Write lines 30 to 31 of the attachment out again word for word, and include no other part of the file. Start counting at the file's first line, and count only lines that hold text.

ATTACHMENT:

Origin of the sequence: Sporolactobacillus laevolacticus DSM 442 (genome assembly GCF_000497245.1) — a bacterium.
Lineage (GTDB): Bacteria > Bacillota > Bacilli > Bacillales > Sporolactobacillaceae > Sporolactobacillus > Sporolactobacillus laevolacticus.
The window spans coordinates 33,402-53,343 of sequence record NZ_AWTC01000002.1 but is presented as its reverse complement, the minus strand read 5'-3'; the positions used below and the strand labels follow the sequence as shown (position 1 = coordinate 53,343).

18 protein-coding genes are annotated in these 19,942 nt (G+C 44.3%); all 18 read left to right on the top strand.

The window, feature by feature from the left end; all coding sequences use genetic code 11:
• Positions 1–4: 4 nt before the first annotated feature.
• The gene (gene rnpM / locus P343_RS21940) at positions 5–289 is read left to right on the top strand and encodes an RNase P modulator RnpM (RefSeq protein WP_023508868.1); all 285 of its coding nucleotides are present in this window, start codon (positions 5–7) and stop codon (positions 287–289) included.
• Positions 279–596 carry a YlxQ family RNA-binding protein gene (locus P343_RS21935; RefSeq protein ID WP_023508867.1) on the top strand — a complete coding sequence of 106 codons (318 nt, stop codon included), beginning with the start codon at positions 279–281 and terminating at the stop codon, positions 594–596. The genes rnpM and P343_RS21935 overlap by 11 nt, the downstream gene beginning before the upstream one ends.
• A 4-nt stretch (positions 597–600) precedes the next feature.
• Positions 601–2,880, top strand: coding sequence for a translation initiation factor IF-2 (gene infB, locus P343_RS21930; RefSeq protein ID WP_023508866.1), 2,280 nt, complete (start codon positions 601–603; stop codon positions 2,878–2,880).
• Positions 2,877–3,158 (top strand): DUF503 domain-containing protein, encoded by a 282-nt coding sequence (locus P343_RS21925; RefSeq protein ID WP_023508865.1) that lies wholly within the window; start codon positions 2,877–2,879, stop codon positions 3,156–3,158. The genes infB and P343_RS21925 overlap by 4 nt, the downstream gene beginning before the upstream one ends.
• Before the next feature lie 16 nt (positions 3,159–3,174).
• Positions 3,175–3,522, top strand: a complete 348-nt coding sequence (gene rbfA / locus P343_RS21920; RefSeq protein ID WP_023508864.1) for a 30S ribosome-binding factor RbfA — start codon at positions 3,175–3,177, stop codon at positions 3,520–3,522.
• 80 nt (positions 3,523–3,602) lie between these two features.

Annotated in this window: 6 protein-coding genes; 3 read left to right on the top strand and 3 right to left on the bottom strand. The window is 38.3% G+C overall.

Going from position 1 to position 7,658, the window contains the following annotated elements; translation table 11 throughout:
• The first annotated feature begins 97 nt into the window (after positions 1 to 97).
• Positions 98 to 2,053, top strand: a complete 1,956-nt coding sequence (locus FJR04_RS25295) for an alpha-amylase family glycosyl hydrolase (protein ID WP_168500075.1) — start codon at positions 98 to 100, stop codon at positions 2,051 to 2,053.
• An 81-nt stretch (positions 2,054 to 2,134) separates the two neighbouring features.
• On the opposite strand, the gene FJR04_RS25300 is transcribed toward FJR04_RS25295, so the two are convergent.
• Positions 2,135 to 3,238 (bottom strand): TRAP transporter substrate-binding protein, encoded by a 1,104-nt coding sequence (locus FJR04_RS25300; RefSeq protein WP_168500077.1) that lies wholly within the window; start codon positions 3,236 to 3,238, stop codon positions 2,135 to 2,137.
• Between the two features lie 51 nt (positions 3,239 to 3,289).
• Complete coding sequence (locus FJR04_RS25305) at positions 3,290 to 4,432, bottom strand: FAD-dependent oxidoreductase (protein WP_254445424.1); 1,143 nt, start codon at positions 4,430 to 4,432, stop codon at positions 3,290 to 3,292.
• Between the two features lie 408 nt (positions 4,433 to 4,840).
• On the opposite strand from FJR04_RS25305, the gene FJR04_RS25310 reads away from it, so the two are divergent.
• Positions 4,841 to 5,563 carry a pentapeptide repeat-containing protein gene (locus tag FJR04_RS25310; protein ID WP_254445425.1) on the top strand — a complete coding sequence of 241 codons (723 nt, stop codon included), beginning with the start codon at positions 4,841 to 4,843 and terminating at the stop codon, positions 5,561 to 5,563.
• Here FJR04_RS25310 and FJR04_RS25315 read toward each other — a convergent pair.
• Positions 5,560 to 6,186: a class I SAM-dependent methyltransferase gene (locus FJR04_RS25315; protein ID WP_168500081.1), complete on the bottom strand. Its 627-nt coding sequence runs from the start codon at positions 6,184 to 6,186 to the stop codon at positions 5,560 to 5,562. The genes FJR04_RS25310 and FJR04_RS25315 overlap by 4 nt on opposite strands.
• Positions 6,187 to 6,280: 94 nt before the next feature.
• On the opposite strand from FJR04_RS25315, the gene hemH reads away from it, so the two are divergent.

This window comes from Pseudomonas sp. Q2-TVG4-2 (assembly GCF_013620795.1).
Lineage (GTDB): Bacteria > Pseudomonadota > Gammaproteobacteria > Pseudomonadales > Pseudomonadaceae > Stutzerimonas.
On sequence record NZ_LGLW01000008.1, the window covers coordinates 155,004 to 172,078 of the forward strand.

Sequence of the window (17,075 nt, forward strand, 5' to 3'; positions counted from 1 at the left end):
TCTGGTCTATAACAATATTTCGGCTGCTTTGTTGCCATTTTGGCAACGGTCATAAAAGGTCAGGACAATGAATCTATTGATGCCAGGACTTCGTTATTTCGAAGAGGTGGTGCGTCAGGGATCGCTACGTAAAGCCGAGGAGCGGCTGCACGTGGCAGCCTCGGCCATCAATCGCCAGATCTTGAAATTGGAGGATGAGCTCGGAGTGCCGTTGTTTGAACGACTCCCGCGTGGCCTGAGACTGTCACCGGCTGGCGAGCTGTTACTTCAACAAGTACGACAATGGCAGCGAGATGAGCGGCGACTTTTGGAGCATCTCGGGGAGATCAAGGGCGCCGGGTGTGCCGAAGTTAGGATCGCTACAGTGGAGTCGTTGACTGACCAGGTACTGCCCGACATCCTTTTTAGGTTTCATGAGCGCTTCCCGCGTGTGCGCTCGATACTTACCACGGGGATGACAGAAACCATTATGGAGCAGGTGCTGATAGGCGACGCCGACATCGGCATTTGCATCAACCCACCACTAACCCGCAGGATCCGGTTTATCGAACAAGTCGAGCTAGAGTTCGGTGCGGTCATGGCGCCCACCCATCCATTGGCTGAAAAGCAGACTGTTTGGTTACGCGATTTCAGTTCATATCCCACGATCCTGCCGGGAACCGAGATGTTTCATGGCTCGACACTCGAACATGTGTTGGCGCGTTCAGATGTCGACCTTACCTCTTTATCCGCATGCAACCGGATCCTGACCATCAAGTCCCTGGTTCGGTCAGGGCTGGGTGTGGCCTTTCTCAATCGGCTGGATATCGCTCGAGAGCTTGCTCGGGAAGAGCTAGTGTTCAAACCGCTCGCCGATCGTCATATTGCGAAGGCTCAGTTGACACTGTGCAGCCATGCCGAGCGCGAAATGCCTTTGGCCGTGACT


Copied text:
• On the opposite strand from FJR04_RS25315, the gene hemH reads away from it, so the two are divergent.

This window comes from Pseudomonas sp. Q2-TVG4-2 (assembly GCF_013620795.1).